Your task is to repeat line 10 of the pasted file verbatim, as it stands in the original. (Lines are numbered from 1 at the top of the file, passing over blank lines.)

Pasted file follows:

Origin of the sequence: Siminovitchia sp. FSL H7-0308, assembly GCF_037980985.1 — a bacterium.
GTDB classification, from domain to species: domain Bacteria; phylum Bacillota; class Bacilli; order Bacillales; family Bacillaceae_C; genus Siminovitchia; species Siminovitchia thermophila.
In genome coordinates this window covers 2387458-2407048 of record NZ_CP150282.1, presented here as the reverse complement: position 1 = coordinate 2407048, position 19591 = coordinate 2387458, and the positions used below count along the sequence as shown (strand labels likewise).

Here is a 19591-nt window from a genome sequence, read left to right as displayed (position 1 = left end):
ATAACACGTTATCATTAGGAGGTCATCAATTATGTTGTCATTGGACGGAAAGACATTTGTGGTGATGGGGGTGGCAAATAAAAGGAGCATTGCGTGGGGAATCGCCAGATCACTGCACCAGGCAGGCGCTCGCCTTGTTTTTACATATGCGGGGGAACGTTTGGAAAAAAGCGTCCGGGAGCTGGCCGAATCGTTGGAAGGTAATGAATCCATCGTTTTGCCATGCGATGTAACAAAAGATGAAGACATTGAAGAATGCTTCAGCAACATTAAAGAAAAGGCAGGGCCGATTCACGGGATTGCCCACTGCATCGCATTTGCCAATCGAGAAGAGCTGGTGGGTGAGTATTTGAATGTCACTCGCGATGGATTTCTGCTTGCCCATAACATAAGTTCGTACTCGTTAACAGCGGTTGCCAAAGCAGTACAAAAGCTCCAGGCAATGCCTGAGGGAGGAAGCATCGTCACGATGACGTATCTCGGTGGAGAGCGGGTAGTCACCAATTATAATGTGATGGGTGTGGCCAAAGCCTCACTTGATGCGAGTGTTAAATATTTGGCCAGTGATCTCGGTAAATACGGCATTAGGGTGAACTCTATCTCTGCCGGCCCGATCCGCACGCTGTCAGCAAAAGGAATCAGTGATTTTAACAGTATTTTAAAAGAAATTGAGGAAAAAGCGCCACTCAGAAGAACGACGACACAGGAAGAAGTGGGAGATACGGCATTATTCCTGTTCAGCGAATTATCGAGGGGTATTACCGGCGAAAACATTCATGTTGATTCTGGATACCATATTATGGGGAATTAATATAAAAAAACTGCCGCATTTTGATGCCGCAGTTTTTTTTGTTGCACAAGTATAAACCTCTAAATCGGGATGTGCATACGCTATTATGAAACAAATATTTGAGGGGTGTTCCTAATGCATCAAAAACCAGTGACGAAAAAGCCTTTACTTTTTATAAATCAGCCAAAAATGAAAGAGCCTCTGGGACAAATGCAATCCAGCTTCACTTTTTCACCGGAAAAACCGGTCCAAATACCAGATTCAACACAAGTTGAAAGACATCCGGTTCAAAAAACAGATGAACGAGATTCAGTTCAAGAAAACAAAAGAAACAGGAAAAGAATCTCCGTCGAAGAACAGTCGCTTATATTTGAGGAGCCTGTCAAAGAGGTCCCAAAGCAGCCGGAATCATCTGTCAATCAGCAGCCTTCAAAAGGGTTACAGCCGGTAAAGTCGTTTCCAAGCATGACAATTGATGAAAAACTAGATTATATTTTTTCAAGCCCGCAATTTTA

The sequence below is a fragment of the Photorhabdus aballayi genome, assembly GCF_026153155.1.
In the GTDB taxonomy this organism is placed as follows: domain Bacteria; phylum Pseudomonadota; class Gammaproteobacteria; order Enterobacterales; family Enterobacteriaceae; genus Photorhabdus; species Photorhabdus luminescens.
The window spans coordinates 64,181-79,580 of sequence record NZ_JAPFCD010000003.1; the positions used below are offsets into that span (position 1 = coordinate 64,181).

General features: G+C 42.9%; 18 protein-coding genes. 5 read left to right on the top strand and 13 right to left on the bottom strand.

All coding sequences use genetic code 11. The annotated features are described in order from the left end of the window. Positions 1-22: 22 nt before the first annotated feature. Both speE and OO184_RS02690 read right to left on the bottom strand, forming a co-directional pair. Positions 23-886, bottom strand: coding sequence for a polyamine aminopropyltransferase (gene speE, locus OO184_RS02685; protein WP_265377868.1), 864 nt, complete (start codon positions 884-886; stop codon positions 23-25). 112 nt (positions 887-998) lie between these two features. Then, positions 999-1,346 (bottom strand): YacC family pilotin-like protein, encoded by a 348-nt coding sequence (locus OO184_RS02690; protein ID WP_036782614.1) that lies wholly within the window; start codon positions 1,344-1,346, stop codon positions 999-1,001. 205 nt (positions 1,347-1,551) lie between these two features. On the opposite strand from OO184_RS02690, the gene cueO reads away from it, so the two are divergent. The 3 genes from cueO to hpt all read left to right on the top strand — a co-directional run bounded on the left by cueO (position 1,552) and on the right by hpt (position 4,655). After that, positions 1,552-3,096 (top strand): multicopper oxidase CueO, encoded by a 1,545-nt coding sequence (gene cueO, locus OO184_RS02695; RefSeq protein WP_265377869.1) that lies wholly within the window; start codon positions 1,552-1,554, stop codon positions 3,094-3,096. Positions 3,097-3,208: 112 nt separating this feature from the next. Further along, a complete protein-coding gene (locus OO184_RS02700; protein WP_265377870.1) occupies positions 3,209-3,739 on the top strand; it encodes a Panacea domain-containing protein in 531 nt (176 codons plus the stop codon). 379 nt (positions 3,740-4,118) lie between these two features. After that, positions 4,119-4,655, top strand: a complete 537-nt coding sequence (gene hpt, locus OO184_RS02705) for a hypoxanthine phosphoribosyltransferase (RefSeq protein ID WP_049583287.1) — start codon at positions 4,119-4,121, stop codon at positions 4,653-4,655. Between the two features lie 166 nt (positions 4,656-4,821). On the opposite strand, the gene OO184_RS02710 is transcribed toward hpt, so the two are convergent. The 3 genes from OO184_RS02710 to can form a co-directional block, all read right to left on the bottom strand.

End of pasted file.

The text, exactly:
All coding sequences use genetic code 11. The annotated features are described in order from the left end of the window. Positions 1-22: 22 nt before the first annotated feature. Both speE and OO184_RS02690 read right to left on the bottom strand, forming a co-directional pair. Positions 23-886, bottom strand: coding sequence for a polyamine aminopropyltransferase (gene speE, locus OO184_RS02685; protein WP_265377868.1), 864 nt, complete (start codon positions 884-886; stop codon positions 23-25). 112 nt (positions 887-998) lie between these two features. Then, positions 999-1,346 (bottom strand): YacC family pilotin-like protein, encoded by a 348-nt coding sequence (locus OO184_RS02690; protein ID WP_036782614.1) that lies wholly within the window; start codon positions 1,344-1,346, stop codon positions 999-1,001. 205 nt (positions 1,347-1,551) lie between these two features. On the opposite strand from OO184_RS02690, the gene cueO reads away from it, so the two are divergent. The 3 genes from cueO to hpt all read left to right on the top strand — a co-directional run bounded on the left by cueO (position 1,552) and on the right by hpt (position 4,655). After that, positions 1,552-3,096 (top strand): multicopper oxidase CueO, encoded by a 1,545-nt coding sequence (gene cueO, locus OO184_RS02695; RefSeq protein WP_265377869.1) that lies wholly within the window; start codon positions 1,552-1,554, stop codon positions 3,094-3,096. Positions 3,097-3,208: 112 nt separating this feature from the next. Further along, a complete protein-coding gene (locus OO184_RS02700; protein WP_265377870.1) occupies positions 3,209-3,739 on the top strand; it encodes a Panacea domain-containing protein in 531 nt (176 codons plus the stop codon). 379 nt (positions 3,740-4,118) lie between these two features. After that, positions 4,119-4,655, top strand: a complete 537-nt coding sequence (gene hpt, locus OO184_RS02705) for a hypoxanthine phosphoribosyltransferase (RefSeq protein ID WP_049583287.1) — start codon at positions 4,119-4,121, stop codon at positions 4,653-4,655. Between the two features lie 166 nt (positions 4,656-4,821). On the opposite strand, the gene OO184_RS02710 is transcribed toward hpt, so the two are convergent. The 3 genes from OO184_RS02710 to can form a co-directional block, all read right to left on the bottom strand.